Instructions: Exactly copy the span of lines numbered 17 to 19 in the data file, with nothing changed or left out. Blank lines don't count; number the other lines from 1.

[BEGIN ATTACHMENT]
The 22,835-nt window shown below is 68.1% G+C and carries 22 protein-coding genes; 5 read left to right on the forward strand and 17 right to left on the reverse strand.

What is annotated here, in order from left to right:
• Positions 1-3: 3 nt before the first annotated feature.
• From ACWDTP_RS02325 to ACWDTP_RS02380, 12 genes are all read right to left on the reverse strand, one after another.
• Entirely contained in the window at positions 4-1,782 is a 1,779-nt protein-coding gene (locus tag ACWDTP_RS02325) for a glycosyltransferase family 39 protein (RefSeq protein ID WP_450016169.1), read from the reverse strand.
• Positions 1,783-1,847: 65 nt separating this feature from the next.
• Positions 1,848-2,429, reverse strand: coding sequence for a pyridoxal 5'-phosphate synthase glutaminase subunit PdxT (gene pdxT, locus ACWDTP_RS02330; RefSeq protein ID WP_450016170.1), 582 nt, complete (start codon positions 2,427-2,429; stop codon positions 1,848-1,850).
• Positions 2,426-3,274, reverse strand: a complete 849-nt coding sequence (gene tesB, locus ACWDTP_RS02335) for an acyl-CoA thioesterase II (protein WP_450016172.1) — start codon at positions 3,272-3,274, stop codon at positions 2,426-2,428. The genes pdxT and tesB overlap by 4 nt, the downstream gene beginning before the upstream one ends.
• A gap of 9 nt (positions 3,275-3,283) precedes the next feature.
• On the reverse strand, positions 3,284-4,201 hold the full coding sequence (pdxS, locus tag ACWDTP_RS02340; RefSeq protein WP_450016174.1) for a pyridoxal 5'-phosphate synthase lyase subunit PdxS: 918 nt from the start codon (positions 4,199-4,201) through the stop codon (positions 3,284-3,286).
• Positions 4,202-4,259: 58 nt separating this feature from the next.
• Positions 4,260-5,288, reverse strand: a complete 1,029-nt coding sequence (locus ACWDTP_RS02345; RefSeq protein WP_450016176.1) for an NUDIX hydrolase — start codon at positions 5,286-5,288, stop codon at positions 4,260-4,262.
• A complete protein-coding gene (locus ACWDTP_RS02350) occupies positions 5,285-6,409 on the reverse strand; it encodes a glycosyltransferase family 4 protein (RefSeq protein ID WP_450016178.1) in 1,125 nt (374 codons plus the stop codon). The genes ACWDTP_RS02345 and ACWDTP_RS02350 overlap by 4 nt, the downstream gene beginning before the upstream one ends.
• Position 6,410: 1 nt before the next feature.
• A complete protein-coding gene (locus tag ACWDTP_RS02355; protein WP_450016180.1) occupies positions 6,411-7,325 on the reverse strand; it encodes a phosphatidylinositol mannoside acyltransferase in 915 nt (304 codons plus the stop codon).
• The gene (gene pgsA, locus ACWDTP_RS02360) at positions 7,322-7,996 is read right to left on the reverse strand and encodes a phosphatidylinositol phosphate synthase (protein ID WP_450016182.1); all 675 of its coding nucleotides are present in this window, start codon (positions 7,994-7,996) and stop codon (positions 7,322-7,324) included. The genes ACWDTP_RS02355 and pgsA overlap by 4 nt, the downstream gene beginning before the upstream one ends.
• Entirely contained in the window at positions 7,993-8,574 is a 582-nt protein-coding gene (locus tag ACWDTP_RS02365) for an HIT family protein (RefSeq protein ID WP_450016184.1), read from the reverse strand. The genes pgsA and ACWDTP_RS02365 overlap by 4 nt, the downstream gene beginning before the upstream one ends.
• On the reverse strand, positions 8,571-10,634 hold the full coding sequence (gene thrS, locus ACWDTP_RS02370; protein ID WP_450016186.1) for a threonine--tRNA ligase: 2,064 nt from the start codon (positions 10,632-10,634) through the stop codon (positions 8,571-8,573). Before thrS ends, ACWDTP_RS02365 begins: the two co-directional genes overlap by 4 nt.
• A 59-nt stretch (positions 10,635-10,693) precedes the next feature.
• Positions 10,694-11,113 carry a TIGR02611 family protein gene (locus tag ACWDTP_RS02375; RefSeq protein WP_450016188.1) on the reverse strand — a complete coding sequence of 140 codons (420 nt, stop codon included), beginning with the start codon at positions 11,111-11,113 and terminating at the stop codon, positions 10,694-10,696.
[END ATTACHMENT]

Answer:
• Entirely contained in the window at positions 7,993-8,574 is a 582-nt protein-coding gene (locus tag ACWDTP_RS02365) for an HIT family protein (RefSeq protein ID WP_450016184.1), read from the reverse strand. The genes pgsA and ACWDTP_RS02365 overlap by 4 nt, the downstream gene beginning before the upstream one ends.
• On the reverse strand, positions 8,571-10,634 hold the full coding sequence (gene thrS, locus ACWDTP_RS02370; protein ID WP_450016186.1) for a threonine--tRNA ligase: 2,064 nt from the start codon (positions 10,632-10,634) through the stop codon (positions 8,571-8,573). Before thrS ends, ACWDTP_RS02365 begins: the two co-directional genes overlap by 4 nt.
• A 59-nt stretch (positions 10,635-10,693) precedes the next feature.